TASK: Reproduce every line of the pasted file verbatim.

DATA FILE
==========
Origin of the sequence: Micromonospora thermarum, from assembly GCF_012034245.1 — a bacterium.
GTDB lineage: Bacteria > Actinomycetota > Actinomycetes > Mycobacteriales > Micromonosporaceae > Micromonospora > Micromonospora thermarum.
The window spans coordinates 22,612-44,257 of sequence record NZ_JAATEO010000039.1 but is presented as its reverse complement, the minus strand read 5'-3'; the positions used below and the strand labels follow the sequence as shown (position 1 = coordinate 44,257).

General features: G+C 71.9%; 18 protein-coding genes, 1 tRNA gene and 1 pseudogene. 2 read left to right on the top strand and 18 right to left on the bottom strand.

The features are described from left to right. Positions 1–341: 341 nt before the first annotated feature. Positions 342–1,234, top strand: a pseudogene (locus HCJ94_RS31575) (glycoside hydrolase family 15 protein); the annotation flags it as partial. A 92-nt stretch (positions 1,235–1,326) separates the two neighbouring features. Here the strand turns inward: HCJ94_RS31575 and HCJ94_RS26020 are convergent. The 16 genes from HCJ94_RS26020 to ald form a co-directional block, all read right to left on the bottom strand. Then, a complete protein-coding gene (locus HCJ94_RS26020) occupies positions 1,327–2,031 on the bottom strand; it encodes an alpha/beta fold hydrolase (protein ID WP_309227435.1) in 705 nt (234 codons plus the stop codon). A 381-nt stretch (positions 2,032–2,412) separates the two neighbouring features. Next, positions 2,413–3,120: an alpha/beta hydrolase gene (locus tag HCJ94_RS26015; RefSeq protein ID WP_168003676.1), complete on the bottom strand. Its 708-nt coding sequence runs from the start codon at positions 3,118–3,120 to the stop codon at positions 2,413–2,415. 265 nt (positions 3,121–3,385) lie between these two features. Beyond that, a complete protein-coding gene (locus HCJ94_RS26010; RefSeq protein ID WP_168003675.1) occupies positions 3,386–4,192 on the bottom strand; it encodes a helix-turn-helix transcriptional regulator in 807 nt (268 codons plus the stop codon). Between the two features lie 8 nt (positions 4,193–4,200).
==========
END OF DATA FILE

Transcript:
Origin of the sequence: Micromonospora thermarum, from assembly GCF_012034245.1 — a bacterium.
GTDB lineage: Bacteria > Actinomycetota > Actinomycetes > Mycobacteriales > Micromonosporaceae > Micromonospora > Micromonospora thermarum.
The window spans coordinates 22,612-44,257 of sequence record NZ_JAATEO010000039.1 but is presented as its reverse complement, the minus strand read 5'-3'; the positions used below and the strand labels follow the sequence as shown (position 1 = coordinate 44,257).

General features: G+C 71.9%; 18 protein-coding genes, 1 tRNA gene and 1 pseudogene. 2 read left to right on the top strand and 18 right to left on the bottom strand.

The features are described from left to right. Positions 1–341: 341 nt before the first annotated feature. Positions 342–1,234, top strand: a pseudogene (locus HCJ94_RS31575) (glycoside hydrolase family 15 protein); the annotation flags it as partial. A 92-nt stretch (positions 1,235–1,326) separates the two neighbouring features. Here the strand turns inward: HCJ94_RS31575 and HCJ94_RS26020 are convergent. The 16 genes from HCJ94_RS26020 to ald form a co-directional block, all read right to left on the bottom strand. Then, a complete protein-coding gene (locus HCJ94_RS26020) occupies positions 1,327–2,031 on the bottom strand; it encodes an alpha/beta fold hydrolase (protein ID WP_309227435.1) in 705 nt (234 codons plus the stop codon). A 381-nt stretch (positions 2,032–2,412) separates the two neighbouring features. Next, positions 2,413–3,120: an alpha/beta hydrolase gene (locus tag HCJ94_RS26015; RefSeq protein ID WP_168003676.1), complete on the bottom strand. Its 708-nt coding sequence runs from the start codon at positions 3,118–3,120 to the stop codon at positions 2,413–2,415. 265 nt (positions 3,121–3,385) lie between these two features. Beyond that, a complete protein-coding gene (locus HCJ94_RS26010; RefSeq protein ID WP_168003675.1) occupies positions 3,386–4,192 on the bottom strand; it encodes a helix-turn-helix transcriptional regulator in 807 nt (268 codons plus the stop codon). Between the two features lie 8 nt (positions 4,193–4,200).